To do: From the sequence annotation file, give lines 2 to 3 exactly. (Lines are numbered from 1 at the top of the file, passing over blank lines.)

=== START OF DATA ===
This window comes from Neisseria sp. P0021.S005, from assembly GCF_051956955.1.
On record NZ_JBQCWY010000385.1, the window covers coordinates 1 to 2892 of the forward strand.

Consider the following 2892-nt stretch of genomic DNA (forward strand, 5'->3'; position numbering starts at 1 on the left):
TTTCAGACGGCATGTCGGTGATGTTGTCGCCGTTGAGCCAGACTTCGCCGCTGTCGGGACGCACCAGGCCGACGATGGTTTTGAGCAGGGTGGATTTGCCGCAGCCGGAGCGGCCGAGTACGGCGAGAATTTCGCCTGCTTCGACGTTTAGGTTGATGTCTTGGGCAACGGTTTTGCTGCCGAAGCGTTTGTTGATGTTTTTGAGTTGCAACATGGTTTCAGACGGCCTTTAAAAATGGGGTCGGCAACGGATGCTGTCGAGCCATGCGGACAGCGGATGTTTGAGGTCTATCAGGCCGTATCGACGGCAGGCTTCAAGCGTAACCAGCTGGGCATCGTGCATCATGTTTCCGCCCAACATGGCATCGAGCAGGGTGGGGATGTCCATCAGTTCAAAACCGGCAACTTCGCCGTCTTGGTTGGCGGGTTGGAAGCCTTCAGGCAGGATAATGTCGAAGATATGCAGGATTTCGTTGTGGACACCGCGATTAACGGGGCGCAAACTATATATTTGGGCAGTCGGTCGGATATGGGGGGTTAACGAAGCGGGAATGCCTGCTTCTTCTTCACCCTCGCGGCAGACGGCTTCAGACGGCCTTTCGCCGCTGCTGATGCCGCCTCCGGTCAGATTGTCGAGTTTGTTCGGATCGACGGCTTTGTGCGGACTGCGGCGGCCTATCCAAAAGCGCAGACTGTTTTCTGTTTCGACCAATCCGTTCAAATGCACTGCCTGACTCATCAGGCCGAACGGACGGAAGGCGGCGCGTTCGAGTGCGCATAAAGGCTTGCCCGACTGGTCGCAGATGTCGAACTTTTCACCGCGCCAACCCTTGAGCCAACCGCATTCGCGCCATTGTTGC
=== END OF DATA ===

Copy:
On record NZ_JBQCWY010000385.1, the window covers coordinates 1 to 2892 of the forward strand.

Consider the following 2892-nt stretch of genomic DNA (forward strand, 5'->3'; position numbering starts at 1 on the left):